Mount Pleasant (Providence)
Chilango's: One of my two favorite Mexican restaurants, located in the Mount Pleasant area of Providence. They're closed on Wednesdays, which was devastating news for us one time when we drove over in the rain. My personal favorites are the nachos, the enchiladas verdes, and of course, the apple soda, but don't get me started on the complimentary salsa!
Pastiche: Behind the central fountain in the infamous Federal Hill (look for the upside-down pineapple) is this bakery which serves (other delectable desserts, but mostly) the greatest fruit tart in the world. My friends visited not for me, but for the fruit tart, and I was okay with that.
Seven Stars Bakery: There are multiple locations throughout the state, but we tended to frequent the one in Federal Hill. The vegetarian sandwich, the roast beef sandwich, the chocolate almond croissant (a dangerous habit). Yaas.
North Bakery: Trust me on the Dan Dan handpie.
Julian's: A and I went here on one of our first dates and didn't return until our last few months in the state, when we went for brunch every other weekend. I'd order a savory breakfast platter and the pancakes. The pancakes!
Napolitano's: The closest thing to New York-style pizza I found in little Rhody. You'll know it by the Brooklyn lights sign. Every pie we tried was good, but our favorites were The Boardwalk and The Verrazano (our Friday night takeout order).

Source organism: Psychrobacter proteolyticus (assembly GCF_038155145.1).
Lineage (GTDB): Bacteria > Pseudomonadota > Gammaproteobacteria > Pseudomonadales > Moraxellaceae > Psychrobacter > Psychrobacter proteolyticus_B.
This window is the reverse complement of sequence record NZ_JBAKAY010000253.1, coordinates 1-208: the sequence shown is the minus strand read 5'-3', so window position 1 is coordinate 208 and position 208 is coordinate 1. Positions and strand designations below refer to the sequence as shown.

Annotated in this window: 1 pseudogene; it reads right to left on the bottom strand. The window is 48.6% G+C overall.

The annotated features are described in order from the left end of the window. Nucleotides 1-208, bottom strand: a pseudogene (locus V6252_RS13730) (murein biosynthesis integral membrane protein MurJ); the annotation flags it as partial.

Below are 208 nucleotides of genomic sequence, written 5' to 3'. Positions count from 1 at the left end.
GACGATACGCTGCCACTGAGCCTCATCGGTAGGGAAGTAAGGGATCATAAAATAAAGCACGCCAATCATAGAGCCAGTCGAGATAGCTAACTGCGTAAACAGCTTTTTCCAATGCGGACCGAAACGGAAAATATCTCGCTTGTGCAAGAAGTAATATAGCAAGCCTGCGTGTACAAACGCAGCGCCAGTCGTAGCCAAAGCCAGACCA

Rogue Island: A gastropub with locally sourced ingredients, Rogue Island is located in one of my favorite buildings in Providence, The Arcade. I remember the banh mi, mac and cheese, and poutine vividly (and am salivating).
Sura: Our favorite Korean restaurant, mostly for the kimchi pajun (pancake), though their sushi rolls are quite good.
The East Side of Providence
Yan's: Though poorly rated on Yelp, I loved Yan's. We always started with the crab rangoon (which is saying something as I don't like fried food, crab, or cream cheese), usually split a mapo tofu, and I'd devour a noodle soup. Sometimes, we'd stop by just so I could pick up a Jasmine milk tea, which tastes like soap bubbles (which is my sort of thing).
Duck & Bunny: Near Yan's, in the Fox Point area, is the Duck & Bunny. A cute pink house that is so New England. I don't know what's the cutest--the exterior, the interior, or the outdoor seating, which I discovered at the tail-end of our time in Rhode Island, when a couple of my girlfriends were in town to visit. Sure, the blasé staff contrast with the almost precious atmosphere, but you get over it. The truffled pomme frites are a must, as well as a cupcake or two (I recommend the seasonal honey lavender or the mocha espresso). I don't and can't drink, but in the fall, I wouldn't say no to a sip of their mulled wine.
Apsara Palace: There are two locations, this is the one on Hope Street. The nime chow. The pad thai. The drunken noodles. The Thai iced tea. Done.